To Thomas Mann Randolph
Philadelphia Feb. 22. 98.
Th.J. to TMR.
I wrote you last on the 15th. since that we are quieted by an entire confidence in the account from the Natchez that the Spaniards will immediately deliver up the posts. the conduct of our agents there was so waspish as to have induced a suspicion that, if war was to take place against France, we meant to drive Spain into it also, that our Southern states might have something to conquer and amuse themselves by land, & the Eastern states by water for their privateers. these golden views are disappointed by the moderation of Spain. we have still no information from our envoys. their silence is sufficient evidence that there is no danger of war. if there were it is inconcievable that they should not find means (and they cannot be difficult) to put us on our guard, and warn us to begin preparations. the English countervailing acts are now before Congress. the Eastern men, on whom they chiefly fall, are silent. it is affirmed by judicious merchants here, that they will completely exclude American bottoms from our intercourse with Gr. Britain. we could only share with them before, with all the benefit of our foreign tonnage. the countervails make a difference of 500. guineas on a vessel of 350. tons.—the river here, after having opened for a short time, closed up again and still continues shut. the prices of wheat, flour, & tobo. therefore continue stationary.—there is no talk as yet of fixing a day for our adjournment. some hold up an idea of a very distant one, tho’ acknoleging there is not even the shadow of business to do, if matters with France appear peaceable. I therefore confide that as soon as the spring opens, the farmers & lawyers will not be restrained by those who had rather be here than at home. my tender love to my dear Martha & the children. to yourself affectionately Adieu.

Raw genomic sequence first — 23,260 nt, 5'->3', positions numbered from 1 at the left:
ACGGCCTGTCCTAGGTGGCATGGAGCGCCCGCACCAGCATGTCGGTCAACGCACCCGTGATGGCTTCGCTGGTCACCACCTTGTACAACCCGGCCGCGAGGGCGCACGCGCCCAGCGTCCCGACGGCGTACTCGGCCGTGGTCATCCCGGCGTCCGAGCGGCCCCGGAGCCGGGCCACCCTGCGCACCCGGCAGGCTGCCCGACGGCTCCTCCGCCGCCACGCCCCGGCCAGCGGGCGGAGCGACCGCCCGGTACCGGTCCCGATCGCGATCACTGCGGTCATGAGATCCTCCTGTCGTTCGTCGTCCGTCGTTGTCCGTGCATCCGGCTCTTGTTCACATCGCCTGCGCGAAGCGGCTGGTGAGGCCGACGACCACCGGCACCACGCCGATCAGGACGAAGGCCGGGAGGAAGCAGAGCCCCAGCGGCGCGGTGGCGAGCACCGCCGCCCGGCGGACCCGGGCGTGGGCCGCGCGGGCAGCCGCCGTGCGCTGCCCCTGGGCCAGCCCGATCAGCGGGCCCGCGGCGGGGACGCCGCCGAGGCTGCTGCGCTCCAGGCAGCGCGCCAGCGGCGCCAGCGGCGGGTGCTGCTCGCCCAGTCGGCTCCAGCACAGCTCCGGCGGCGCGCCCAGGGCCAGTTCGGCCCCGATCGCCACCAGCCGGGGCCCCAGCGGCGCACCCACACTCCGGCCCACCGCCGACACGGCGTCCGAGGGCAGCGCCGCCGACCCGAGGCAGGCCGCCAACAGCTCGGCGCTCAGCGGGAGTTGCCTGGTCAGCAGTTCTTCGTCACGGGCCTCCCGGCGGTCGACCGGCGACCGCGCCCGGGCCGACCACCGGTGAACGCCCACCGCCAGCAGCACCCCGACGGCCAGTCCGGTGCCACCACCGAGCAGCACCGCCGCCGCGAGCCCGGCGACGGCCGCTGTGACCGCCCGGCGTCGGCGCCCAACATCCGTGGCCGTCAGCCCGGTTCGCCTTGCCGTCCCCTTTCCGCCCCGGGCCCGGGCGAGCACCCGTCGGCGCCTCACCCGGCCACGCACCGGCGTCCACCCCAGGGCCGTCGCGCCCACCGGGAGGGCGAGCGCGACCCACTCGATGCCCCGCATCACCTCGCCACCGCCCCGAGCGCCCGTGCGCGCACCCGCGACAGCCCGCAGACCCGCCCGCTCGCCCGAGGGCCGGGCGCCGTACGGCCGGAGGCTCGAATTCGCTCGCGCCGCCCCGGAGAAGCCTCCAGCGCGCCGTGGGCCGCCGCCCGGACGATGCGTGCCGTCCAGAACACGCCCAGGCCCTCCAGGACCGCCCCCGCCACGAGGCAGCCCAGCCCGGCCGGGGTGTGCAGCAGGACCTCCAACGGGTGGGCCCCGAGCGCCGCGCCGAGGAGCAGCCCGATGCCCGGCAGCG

RC (DLC); endorsed by Randolph as received 3 Mch. 1798. PrC (CSmH).